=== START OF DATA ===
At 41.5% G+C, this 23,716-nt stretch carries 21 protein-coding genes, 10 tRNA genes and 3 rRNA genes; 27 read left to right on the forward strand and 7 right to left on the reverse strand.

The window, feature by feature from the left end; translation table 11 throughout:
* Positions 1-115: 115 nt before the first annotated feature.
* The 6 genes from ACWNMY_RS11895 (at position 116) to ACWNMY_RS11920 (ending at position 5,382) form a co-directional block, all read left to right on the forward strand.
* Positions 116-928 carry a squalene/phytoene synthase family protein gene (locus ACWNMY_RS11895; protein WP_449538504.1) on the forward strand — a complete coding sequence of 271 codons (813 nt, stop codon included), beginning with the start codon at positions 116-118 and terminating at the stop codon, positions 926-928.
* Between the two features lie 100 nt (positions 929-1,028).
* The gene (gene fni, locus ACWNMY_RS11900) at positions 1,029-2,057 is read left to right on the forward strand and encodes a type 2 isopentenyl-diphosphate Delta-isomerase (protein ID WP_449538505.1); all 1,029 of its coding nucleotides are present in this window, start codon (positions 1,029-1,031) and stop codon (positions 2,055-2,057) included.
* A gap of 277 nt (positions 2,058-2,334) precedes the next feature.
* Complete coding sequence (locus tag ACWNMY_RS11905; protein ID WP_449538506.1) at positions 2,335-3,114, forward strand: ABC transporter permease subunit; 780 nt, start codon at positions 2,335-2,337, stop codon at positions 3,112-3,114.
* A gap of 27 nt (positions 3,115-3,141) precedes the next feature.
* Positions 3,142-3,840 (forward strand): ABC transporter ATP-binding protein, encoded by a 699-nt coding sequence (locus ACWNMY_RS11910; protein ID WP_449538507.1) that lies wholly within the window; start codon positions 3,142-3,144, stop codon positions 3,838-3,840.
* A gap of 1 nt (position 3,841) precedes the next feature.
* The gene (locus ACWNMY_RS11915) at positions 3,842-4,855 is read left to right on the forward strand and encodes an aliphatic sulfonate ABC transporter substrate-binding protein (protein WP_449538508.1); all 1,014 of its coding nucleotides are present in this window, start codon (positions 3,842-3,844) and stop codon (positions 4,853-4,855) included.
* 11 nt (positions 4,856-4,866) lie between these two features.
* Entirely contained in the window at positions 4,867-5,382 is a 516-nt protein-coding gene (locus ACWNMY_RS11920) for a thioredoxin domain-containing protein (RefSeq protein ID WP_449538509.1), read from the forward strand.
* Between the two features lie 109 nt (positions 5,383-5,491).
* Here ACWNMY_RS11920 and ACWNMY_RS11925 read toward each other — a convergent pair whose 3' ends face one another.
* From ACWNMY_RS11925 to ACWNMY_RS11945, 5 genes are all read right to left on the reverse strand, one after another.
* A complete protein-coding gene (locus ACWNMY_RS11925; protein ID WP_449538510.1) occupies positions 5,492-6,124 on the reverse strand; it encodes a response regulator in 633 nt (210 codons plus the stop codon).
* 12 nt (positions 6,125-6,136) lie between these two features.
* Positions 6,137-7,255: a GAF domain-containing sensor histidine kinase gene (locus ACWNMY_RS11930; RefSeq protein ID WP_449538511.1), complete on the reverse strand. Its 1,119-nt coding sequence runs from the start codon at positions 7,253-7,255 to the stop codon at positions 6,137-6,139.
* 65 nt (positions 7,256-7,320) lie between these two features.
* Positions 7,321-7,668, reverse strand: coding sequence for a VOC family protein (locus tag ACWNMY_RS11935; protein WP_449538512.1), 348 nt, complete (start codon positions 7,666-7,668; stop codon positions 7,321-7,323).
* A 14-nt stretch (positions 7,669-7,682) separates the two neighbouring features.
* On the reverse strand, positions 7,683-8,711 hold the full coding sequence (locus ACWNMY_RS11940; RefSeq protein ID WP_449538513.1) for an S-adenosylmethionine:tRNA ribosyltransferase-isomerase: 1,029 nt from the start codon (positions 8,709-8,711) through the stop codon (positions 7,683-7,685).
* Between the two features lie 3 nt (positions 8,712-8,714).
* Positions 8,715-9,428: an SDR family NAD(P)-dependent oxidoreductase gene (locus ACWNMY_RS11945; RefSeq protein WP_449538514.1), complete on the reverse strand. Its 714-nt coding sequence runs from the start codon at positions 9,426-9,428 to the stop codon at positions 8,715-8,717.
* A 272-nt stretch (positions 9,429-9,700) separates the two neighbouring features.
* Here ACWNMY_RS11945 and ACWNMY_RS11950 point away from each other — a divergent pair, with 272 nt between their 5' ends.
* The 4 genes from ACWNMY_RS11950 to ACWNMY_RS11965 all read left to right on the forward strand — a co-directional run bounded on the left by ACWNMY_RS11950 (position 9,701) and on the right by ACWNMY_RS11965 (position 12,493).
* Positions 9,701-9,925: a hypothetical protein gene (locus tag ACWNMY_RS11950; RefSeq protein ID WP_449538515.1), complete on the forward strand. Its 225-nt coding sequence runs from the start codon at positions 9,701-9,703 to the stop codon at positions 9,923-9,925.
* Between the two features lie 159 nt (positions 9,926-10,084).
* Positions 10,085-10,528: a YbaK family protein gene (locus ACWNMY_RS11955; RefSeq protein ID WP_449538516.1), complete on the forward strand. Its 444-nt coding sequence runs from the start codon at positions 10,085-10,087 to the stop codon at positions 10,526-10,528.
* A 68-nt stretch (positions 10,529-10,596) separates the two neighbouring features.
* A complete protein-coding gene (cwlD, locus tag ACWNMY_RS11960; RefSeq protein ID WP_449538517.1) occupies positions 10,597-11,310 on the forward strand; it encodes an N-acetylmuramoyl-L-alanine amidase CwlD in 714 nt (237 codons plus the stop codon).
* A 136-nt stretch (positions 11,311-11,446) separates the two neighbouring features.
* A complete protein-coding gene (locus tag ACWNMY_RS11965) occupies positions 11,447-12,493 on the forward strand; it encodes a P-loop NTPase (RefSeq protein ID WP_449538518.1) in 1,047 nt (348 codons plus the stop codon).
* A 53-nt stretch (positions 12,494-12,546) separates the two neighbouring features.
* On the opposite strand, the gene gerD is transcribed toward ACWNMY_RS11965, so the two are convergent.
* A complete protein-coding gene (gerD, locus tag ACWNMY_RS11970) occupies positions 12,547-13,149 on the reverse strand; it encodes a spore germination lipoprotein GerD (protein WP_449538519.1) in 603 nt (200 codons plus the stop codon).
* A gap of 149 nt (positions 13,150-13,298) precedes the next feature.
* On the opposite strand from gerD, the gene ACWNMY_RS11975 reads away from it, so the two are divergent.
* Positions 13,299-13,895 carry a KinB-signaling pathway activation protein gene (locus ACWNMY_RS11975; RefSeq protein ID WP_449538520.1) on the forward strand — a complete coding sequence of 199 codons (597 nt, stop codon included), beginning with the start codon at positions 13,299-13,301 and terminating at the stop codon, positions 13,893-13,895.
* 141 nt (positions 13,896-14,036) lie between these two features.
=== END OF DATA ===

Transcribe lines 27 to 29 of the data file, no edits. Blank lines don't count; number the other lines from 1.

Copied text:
* Positions 8,715-9,428: an SDR family NAD(P)-dependent oxidoreductase gene (locus ACWNMY_RS11945; RefSeq protein WP_449538514.1), complete on the reverse strand. Its 714-nt coding sequence runs from the start codon at positions 9,426-9,428 to the stop codon at positions 8,715-8,717.
* A 272-nt stretch (positions 9,429-9,700) separates the two neighbouring features.
* Here ACWNMY_RS11945 and ACWNMY_RS11950 point away from each other — a divergent pair, with 272 nt between their 5' ends.